Privacy watchdog probes Facebook data dump


Joseph Brookes
Senior Reporter

The privacy watchdog is conducting initial inquiries into the latest Facebook data leak which exposed the personal information of 553 million users, including 7.3 million Australians.

A user in a low-level hacking forum on Saturday posted personal data of over 500 million Facebook users, including phone numbers, full names, location, email address, and biographical information, according to Business Insider, which first reported the incident.

Security experts warned the private information could be used to improperly access people’s accounts and commit fraud.

Mark Zuckerberg
On the radar: Australia’s privacy watchdog is taking an early look at a reported data leak of over 500 million users’ information.

Facebook has sought to downplay the incident, saying the information was “scraped” using a since removed feature to import contacts and “not through hacking our systems”.

Australia’s privacy watchdog, the Office of the Australian Information Commissioner (OAIC), told InnovationAus the incident is on its radar.

“The OAIC is conducting inquiries into the issue reported in the media and seeking to establish the facts and circumstances, including the extent to which the personal information of Australians may have been impacted,” an OIAC spokesperson said.

Facebook’s defence is the malicious actors obtained the data by “scraping” information from a contact importer tool rather than hacking the platform, and the did not include financial information, health information or passwords.

“This is another example of the ongoing, adversarial relationship technology companies have with fraudsters who intentionally break platform policies to scrape internet services,” Facebook’s product management director Mike Clarke wrote in a blog post on the incident.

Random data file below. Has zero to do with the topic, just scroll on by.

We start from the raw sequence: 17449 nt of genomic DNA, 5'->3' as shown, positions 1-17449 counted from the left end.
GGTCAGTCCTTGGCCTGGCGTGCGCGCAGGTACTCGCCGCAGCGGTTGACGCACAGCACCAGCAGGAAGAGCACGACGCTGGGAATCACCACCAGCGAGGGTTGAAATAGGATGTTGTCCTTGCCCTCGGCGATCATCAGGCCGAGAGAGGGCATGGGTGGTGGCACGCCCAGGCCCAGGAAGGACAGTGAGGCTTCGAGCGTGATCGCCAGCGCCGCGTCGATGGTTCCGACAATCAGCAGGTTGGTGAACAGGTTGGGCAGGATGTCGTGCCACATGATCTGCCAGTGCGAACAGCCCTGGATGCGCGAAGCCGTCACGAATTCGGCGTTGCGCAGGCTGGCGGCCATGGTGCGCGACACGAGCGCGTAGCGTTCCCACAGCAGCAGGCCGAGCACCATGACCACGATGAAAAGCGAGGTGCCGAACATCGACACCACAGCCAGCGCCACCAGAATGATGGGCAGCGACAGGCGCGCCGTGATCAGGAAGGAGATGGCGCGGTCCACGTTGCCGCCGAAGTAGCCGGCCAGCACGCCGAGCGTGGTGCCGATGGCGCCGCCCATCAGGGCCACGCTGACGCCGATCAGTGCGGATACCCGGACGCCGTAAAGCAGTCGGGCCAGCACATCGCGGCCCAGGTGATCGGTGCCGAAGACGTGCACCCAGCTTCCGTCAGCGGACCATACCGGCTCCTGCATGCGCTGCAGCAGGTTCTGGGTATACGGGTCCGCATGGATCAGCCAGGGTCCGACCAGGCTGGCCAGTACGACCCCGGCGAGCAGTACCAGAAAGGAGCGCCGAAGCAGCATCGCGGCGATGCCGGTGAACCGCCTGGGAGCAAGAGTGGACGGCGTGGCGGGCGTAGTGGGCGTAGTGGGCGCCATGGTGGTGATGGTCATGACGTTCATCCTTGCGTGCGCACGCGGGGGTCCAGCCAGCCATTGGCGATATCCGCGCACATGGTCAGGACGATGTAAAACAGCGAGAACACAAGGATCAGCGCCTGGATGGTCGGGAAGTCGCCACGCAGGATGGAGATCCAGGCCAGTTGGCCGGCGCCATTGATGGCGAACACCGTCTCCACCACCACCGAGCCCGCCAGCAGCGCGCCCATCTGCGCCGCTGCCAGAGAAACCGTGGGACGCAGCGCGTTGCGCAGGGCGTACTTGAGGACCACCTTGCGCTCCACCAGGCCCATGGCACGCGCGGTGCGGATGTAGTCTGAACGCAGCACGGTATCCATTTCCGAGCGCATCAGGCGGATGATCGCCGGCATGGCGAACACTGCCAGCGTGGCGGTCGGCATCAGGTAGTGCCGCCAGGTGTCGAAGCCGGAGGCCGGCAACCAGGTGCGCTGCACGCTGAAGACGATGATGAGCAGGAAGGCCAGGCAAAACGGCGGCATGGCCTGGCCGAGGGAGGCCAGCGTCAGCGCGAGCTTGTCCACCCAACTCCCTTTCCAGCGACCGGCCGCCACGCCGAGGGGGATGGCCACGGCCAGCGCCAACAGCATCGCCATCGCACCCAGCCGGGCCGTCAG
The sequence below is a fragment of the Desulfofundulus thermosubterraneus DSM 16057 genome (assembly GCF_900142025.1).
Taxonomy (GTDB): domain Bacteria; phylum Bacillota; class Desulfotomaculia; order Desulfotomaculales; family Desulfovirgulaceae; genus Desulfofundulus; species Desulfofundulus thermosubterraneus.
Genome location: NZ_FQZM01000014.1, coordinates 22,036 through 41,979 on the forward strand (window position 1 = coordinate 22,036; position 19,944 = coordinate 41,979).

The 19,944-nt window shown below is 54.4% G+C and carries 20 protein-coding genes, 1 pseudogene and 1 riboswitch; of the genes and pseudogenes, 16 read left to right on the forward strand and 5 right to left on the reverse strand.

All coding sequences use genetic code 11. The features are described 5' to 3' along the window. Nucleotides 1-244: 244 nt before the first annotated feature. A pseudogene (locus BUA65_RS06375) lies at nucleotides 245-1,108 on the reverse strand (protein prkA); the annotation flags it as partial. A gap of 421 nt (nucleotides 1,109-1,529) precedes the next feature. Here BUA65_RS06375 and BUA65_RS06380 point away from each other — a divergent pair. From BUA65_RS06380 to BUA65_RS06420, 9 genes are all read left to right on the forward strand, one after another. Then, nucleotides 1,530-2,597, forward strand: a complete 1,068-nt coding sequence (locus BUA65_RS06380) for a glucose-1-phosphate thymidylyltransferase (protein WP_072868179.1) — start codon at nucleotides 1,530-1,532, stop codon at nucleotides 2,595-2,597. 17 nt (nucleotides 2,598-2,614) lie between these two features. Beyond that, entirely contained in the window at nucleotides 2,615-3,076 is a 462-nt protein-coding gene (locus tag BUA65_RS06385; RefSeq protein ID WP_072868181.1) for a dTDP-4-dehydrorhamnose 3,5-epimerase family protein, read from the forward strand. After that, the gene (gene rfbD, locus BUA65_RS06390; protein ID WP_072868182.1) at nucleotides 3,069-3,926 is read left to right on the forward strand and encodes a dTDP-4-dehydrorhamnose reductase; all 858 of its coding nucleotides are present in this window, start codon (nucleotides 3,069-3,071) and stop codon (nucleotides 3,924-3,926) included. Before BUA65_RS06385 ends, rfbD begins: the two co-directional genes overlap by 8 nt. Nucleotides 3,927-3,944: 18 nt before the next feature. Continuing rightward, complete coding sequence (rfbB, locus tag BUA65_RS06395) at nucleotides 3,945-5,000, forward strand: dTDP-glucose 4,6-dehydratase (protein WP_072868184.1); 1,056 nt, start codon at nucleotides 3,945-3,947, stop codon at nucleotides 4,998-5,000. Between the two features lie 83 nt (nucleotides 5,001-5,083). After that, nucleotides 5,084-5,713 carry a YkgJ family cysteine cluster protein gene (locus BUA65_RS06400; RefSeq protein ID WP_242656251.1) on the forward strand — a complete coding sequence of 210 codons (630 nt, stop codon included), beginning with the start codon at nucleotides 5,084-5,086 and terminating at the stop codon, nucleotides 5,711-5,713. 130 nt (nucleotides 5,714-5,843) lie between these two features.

“As a result of the action we took, we are confident that the specific issue that allowed them to scrape this data in 2019 no longer exists.”

The Facebook company post does recommend, however, that users update their settings for how they can be contacted on the platform and conduct a privacy check up, including enabling two factor authentication – the standard advice following data breaches.

The OAIC is currently pursuing the social media giant court regarding the data breach at the centre of the Cambridge Analytica scandal.

The Commissioner’s case was boosted in September last year when a Federal Court judge ruled she had established a prima facie case that Facebook was carrying on business in Australia, and was collecting and holding personal information in Australia at the relevant time.

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